Necker cube


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Necker cube

(ˈnɛkə)
n
a line drawing showing the 12 edges of a transparent cube, so that it can be seen alternately facing in two different directions: an example of an ambiguous figure
[C19: named after Louis Albert Necker (1786–1861), Swiss mineralogist]
References in periodicals archive ?
In Phenomenology of Perception (1962), Merleau-Ponty made use of a well-known visual paradox of modern psychology: the Necker cube (fig.
Turning now to Figure 1b, inspection readily discloses that both of the perspectives shown in Figure 1a are encompassed in the body of the Necker cube.
The voluntary shift of perspective in seeing the Necker cube this way or that exemplifies the top-down control exercised by a human being on the basis of the role of language and meaning in their activity.
What is behind each photograph is a) physical reality, in the form of architecture and b) the "material" (in this case, digital) process, and also, crucially, c) the human intervention of selection, finely tuned to a surprisingly broad range of easily recognizable artistic or pseudoartistic lineages--from tropes of abstract painting and photography to a Blair Witch project-style basement or the corner of a Necker cube.
The central motif, also a necker cube, resembled the image of the Kab'ba, a sacred site for Muslims.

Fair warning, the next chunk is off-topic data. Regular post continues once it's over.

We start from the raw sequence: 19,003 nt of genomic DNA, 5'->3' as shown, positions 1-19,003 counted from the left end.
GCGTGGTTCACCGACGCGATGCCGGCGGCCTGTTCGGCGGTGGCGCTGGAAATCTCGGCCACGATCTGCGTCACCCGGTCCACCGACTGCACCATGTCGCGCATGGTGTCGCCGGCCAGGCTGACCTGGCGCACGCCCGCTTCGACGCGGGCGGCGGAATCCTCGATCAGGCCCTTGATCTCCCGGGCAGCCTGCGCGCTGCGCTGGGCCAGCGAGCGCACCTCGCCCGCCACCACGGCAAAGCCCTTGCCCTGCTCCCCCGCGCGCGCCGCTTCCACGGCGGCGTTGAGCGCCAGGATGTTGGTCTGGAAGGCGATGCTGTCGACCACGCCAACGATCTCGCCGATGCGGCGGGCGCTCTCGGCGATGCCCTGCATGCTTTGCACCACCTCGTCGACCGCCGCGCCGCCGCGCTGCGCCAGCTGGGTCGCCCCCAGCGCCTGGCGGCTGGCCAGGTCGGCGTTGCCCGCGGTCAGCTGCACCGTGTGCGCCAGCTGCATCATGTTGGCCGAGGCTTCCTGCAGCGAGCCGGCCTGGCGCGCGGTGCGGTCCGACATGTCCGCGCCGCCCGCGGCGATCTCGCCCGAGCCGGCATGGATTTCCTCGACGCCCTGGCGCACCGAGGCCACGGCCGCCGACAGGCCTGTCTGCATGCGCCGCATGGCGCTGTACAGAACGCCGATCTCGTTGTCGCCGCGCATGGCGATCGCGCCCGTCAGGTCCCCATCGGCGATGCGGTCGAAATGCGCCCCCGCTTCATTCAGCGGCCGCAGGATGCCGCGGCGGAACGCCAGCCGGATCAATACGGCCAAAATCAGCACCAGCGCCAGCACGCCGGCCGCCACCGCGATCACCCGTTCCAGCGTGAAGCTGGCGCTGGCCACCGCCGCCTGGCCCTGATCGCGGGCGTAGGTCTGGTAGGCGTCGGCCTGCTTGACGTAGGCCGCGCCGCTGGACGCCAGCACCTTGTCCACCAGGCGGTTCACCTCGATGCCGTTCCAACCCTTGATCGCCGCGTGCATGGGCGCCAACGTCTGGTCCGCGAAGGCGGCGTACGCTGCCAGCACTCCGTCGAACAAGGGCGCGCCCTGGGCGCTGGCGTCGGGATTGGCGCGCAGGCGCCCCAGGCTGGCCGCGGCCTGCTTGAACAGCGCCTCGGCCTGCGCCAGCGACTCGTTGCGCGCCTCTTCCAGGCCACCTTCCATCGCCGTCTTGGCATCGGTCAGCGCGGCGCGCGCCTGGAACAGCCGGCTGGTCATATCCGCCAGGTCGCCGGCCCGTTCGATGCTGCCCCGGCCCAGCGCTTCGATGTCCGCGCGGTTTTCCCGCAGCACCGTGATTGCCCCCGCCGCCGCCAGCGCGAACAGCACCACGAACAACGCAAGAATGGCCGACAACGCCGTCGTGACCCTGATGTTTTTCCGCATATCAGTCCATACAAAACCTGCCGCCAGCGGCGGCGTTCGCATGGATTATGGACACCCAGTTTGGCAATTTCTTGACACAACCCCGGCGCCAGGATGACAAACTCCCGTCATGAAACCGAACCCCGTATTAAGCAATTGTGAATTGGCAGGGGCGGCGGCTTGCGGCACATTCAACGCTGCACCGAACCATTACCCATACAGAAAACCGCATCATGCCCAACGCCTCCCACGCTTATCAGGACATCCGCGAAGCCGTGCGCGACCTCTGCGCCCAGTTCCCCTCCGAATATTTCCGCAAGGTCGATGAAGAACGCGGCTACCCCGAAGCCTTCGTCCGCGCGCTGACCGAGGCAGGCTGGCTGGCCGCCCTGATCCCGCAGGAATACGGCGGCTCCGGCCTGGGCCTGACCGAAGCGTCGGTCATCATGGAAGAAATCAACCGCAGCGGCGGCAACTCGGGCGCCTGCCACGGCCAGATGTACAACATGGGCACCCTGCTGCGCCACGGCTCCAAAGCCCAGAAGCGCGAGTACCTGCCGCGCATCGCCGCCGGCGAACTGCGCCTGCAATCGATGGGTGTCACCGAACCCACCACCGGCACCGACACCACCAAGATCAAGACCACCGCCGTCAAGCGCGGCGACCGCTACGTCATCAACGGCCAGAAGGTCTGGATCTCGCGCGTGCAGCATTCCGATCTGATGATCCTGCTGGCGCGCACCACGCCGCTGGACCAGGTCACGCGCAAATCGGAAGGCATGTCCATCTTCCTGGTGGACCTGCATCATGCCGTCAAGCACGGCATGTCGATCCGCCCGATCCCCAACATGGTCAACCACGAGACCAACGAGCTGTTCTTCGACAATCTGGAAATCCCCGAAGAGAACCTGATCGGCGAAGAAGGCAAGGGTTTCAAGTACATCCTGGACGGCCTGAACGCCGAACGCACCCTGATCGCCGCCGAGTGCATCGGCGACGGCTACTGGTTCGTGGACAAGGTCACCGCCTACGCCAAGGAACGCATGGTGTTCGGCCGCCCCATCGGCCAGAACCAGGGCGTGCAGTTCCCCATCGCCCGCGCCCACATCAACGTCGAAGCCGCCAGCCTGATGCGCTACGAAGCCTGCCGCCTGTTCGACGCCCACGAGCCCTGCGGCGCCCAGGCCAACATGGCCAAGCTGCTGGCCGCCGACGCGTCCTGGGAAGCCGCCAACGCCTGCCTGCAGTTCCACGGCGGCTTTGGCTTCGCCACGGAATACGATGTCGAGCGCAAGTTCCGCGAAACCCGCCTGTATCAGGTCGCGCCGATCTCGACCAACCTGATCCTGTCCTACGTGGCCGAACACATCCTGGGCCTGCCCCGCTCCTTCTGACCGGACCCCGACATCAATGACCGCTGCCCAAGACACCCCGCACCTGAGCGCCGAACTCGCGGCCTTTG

The test that can best assess the distractibility associated with DA following an MBI is called the Necker Cube Pattern Control Test.
The Necker Cube itself (Fig 1) is 2 cm horizontally and vertically and 1 cm diagonally.
The Necker cube is slightly different from my goose-shaped ashtray in that I can, almost at will, "flip" the cube and see it the other way.
This lesson is useful enough when looking at Necker cubes and op art, but it becomes crucial when we observe the social world around us.
The Necker cube is interesting to psychologists because it will flip spontaneously between the two views if you keep looking at it.
After observing how quickly the Necker cube nips state and knowing how slow the underlying human computing elements are, it seems unlikely that a sequential program on such a slow device could do the job.
A classic example is the Necker Cube, shown in Fig.